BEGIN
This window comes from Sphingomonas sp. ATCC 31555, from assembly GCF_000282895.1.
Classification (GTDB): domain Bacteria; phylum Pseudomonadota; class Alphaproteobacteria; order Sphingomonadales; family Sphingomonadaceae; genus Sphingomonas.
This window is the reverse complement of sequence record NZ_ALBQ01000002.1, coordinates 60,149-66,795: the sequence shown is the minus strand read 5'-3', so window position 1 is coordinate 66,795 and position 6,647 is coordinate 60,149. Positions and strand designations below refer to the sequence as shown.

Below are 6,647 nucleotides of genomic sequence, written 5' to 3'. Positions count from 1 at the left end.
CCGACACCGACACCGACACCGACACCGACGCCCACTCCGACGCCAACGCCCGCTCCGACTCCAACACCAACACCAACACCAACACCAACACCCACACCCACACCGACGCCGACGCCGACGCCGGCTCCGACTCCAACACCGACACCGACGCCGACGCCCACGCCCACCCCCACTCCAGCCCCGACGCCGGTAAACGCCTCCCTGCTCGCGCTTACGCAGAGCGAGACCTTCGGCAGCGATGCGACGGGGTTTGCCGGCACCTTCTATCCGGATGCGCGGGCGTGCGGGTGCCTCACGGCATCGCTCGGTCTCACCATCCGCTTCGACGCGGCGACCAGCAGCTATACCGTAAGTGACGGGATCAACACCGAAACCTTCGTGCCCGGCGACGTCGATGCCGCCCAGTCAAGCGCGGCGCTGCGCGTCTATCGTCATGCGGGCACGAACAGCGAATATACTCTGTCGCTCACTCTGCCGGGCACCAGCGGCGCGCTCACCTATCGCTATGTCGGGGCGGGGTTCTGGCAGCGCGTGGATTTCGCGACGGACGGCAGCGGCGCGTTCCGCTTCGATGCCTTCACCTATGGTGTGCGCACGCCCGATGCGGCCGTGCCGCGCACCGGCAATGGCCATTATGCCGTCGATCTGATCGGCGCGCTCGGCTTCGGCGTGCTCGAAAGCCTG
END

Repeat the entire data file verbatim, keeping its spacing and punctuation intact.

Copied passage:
This window comes from Sphingomonas sp. ATCC 31555, from assembly GCF_000282895.1.
Classification (GTDB): domain Bacteria; phylum Pseudomonadota; class Alphaproteobacteria; order Sphingomonadales; family Sphingomonadaceae; genus Sphingomonas.
This window is the reverse complement of sequence record NZ_ALBQ01000002.1, coordinates 60,149-66,795: the sequence shown is the minus strand read 5'-3', so window position 1 is coordinate 66,795 and position 6,647 is coordinate 60,149. Positions and strand designations below refer to the sequence as shown.

Below are 6,647 nucleotides of genomic sequence, written 5' to 3'. Positions count from 1 at the left end.
CCGACACCGACACCGACACCGACACCGACGCCCACTCCGACGCCAACGCCCGCTCCGACTCCAACACCAACACCAACACCAACACCAACACCCACACCCACACCGACGCCGACGCCGACGCCGGCTCCGACTCCAACACCGACACCGACGCCGACGCCCACGCCCACCCCCACTCCAGCCCCGACGCCGGTAAACGCCTCCCTGCTCGCGCTTACGCAGAGCGAGACCTTCGGCAGCGATGCGACGGGGTTTGCCGGCACCTTCTATCCGGATGCGCGGGCGTGCGGGTGCCTCACGGCATCGCTCGGTCTCACCATCCGCTTCGACGCGGCGACCAGCAGCTATACCGTAAGTGACGGGATCAACACCGAAACCTTCGTGCCCGGCGACGTCGATGCCGCCCAGTCAAGCGCGGCGCTGCGCGTCTATCGTCATGCGGGCACGAACAGCGAATATACTCTGTCGCTCACTCTGCCGGGCACCAGCGGCGCGCTCACCTATCGCTATGTCGGGGCGGGGTTCTGGCAGCGCGTGGATTTCGCGACGGACGGCAGCGGCGCGTTCCGCTTCGATGCCTTCACCTATGGTGTGCGCACGCCCGATGCGGCCGTGCCGCGCACCGGCAATGGCCATTATGCCGTCGATCTGATCGGCGCGCTCGGCTTCGGCGTGCTCGAAAGCCTG